Ecuador presidential candidate Fernando Villavicencio, who had spoken up against organized crime and corruption in the country, was assassinated at a campaign rally in Quito on Wednesday, highlighting a surge in gang violence in the country which has left dozens dead in recent months.
Villavicencio, a former journalist who had said that Ecuador was transforming into a “narco-state”, was gunned down in the wake of tending to his supporters at a campaign event in the national capital, local news sources detailed.
Numerous shots can be heard in a video of the episode after Villavicencio is seen entering a vehicle subsequent to leaving the event venue.
One suspect was killed in a shoot-out with police, while six others have been arrested, the principal legal officer’s office said.
The incident has drawn quick judgment from other presidential candidates, with some of them calling for serious discipline against the culprits. As per the police, violence in the country has in recent times gotten out of hand.
The country’s President Guillermo Tether — who isn’t running for re-election — said he was “shocked” by the occurrence and promised that organized crime in the country will now face the “full weight of the law.”
Lasso has ordered a state of emergency for the next 60 days, allowing him to mobilize the national military across the country—the presidential elections though will proceed as scheduled.
Meanwhile, the U.S. Ambassador to Ecuador Michael Fitzpatrick expressed his condolences, saying:
“I am deeply shocked to learn of the assassination of Fernando Villavicencio, presidential candidate and fighter against the corrupt and narco-criminals who have done so much damage to Ecuador…The US Government strongly condemns this attack and offers urgent investigative assistance.”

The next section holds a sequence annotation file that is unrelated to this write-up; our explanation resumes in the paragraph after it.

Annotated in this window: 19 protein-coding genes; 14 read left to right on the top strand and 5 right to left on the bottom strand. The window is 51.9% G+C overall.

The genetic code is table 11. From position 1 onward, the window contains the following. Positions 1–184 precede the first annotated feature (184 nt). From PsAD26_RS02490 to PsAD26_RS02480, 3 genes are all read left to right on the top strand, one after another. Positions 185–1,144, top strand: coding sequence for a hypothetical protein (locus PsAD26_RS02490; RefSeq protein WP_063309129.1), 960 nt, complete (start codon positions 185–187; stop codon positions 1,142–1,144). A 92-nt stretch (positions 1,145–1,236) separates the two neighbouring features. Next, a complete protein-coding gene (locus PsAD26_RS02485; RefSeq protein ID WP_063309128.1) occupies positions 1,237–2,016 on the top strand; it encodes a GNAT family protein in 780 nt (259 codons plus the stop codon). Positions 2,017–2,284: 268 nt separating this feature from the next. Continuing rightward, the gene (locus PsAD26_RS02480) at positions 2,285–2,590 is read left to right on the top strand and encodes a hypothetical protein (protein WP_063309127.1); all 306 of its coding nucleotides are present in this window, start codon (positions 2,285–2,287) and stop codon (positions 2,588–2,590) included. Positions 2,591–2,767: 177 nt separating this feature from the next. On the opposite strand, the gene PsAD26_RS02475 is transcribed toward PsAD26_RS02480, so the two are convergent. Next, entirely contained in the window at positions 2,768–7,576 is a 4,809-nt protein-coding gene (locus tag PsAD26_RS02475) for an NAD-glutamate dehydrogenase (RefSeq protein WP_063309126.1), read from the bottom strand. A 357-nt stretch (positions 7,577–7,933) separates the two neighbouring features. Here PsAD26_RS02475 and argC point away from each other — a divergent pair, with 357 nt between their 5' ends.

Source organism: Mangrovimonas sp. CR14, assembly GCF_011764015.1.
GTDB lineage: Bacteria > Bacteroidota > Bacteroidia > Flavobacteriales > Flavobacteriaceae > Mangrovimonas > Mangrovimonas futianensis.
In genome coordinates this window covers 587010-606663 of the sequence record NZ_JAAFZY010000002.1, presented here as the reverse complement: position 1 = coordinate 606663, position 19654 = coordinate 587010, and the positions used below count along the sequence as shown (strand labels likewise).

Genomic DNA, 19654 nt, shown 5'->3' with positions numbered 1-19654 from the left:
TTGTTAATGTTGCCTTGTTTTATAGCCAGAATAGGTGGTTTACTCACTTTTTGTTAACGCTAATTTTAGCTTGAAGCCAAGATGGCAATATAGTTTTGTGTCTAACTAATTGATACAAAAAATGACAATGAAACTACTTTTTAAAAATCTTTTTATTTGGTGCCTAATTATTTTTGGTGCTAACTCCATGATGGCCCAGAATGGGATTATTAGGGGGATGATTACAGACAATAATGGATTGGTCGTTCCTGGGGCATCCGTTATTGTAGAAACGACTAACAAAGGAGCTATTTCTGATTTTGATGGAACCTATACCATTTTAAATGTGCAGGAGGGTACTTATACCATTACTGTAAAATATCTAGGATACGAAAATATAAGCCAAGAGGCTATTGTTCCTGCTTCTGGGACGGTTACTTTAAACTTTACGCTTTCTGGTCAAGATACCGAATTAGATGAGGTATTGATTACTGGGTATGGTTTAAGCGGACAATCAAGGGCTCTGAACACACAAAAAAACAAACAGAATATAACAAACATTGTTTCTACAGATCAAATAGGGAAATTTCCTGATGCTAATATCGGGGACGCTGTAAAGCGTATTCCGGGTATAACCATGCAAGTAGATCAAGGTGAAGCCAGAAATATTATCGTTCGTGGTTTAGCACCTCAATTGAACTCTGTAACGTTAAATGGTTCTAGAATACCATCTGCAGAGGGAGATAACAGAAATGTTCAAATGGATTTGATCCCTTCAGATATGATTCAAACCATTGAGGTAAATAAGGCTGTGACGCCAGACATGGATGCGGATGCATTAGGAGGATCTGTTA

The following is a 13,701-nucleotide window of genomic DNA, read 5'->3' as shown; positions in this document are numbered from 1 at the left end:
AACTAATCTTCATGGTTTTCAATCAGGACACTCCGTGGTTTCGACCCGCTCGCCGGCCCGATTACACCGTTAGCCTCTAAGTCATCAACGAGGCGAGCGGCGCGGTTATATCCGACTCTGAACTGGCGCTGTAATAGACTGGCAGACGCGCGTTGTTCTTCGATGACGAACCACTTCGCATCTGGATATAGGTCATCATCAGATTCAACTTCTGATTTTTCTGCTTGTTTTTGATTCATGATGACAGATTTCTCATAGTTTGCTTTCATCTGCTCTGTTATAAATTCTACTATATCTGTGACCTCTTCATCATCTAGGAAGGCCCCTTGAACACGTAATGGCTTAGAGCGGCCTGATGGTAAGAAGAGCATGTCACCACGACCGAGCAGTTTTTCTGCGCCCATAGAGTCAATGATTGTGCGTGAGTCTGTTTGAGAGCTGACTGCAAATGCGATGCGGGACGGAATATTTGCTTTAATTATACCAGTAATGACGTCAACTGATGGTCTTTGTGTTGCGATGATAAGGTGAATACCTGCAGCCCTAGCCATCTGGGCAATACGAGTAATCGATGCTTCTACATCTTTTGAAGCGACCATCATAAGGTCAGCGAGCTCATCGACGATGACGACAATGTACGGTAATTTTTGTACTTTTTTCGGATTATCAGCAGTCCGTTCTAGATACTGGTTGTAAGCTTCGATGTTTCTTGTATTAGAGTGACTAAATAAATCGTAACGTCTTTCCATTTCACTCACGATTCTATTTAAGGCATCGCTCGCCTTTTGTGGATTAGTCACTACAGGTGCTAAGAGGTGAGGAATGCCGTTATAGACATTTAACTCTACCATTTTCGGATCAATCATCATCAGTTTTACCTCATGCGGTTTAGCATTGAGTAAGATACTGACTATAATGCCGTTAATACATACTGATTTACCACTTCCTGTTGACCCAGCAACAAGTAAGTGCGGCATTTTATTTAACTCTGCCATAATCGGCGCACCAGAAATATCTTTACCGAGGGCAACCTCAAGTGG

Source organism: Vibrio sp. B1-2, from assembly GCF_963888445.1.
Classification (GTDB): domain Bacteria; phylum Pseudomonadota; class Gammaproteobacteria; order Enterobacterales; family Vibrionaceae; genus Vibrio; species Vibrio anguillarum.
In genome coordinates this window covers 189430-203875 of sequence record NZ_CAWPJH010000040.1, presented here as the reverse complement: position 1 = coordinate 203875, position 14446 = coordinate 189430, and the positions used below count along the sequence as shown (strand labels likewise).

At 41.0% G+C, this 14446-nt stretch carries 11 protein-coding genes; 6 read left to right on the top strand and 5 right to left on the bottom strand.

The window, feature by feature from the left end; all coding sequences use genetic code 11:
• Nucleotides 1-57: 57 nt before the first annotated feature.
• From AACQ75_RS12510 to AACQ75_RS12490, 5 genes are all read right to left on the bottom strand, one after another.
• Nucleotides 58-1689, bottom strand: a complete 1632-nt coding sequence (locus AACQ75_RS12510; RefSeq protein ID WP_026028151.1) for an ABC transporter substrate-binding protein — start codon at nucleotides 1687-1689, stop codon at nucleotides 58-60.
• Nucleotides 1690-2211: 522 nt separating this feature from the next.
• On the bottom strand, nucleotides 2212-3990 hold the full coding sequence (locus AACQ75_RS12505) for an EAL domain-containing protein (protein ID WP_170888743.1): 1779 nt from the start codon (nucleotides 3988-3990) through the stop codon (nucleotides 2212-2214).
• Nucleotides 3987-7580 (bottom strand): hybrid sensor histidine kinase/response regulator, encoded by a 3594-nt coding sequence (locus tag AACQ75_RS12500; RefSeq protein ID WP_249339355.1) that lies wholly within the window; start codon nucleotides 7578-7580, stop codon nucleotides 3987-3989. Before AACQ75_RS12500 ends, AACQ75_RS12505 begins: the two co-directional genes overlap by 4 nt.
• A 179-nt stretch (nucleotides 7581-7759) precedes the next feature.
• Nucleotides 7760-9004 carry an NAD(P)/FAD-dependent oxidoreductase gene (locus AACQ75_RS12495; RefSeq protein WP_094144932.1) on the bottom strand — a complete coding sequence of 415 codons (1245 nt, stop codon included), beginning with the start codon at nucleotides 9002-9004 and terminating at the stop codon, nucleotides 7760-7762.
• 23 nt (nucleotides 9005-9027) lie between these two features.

While police have a few suspects in care, the identity of the assassinators has not yet been unveiled. The is strong speculation of the involvement of the country’s drug cartels who former journalist vowed to lock up. According to reports, Villavicencio said he had received death threats from several groups including one linked to Mexico’s Sinaloa Cartel.
The Wikipedia page of Luisa González, the presidential candidate currently topping the polls in Ecuador, appears to have been vandalized following the assassination.
A recent edit made to her profile says she is “potentially complicit” in the Villavicencio’s murder and calls her a “right wing proponent of giving up Ecuadorian oil rights.”
González is backed by former Ecuadorian President Rafael Correa who in the past has feuded with Villavicencio over his reporting of alleged corruption in Correa’s government. González mourned Villavicencio’s assassination on Twitter and wrote:
“This vile act will not go unpunished!”